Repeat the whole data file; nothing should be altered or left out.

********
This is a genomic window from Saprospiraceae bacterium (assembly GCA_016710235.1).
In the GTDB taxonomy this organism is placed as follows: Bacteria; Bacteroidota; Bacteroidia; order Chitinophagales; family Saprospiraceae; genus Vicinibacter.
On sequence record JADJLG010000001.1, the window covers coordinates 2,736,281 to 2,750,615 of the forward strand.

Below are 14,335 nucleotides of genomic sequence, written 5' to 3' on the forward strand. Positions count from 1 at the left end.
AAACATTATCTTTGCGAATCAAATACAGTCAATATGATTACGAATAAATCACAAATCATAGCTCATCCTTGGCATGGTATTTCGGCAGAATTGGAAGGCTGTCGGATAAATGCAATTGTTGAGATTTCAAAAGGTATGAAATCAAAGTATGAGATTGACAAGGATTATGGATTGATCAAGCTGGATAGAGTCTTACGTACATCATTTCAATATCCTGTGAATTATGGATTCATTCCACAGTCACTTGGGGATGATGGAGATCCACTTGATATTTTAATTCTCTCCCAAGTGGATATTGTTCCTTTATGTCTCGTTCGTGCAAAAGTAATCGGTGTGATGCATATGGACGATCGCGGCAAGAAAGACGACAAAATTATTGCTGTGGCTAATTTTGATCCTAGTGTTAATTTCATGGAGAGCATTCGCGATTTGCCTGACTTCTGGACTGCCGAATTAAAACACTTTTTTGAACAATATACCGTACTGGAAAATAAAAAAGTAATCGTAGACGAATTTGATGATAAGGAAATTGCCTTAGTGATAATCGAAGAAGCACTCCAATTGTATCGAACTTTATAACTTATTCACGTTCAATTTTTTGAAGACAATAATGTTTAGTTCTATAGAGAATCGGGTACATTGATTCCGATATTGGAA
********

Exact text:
This is a genomic window from Saprospiraceae bacterium (assembly GCA_016710235.1).
In the GTDB taxonomy this organism is placed as follows: Bacteria; Bacteroidota; Bacteroidia; order Chitinophagales; family Saprospiraceae; genus Vicinibacter.
On sequence record JADJLG010000001.1, the window covers coordinates 2,736,281 to 2,750,615 of the forward strand.

Below are 14,335 nucleotides of genomic sequence, written 5' to 3' on the forward strand. Positions count from 1 at the left end.
AAACATTATCTTTGCGAATCAAATACAGTCAATATGATTACGAATAAATCACAAATCATAGCTCATCCTTGGCATGGTATTTCGGCAGAATTGGAAGGCTGTCGGATAAATGCAATTGTTGAGATTTCAAAAGGTATGAAATCAAAGTATGAGATTGACAAGGATTATGGATTGATCAAGCTGGATAGAGTCTTACGTACATCATTTCAATATCCTGTGAATTATGGATTCATTCCACAGTCACTTGGGGATGATGGAGATCCACTTGATATTTTAATTCTCTCCCAAGTGGATATTGTTCCTTTATGTCTCGTTCGTGCAAAAGTAATCGGTGTGATGCATATGGACGATCGCGGCAAGAAAGACGACAAAATTATTGCTGTGGCTAATTTTGATCCTAGTGTTAATTTCATGGAGAGCATTCGCGATTTGCCTGACTTCTGGACTGCCGAATTAAAACACTTTTTTGAACAATATACCGTACTGGAAAATAAAAAAGTAATCGTAGACGAATTTGATGATAAGGAAATTGCCTTAGTGATAATCGAAGAAGCACTCCAATTGTATCGAACTTTATAACTTATTCACGTTCAATTTTTTGAAGACAATAATGTTTAGTTCTATAGAGAATCGGGTACATTGATTCCGATATTGGAA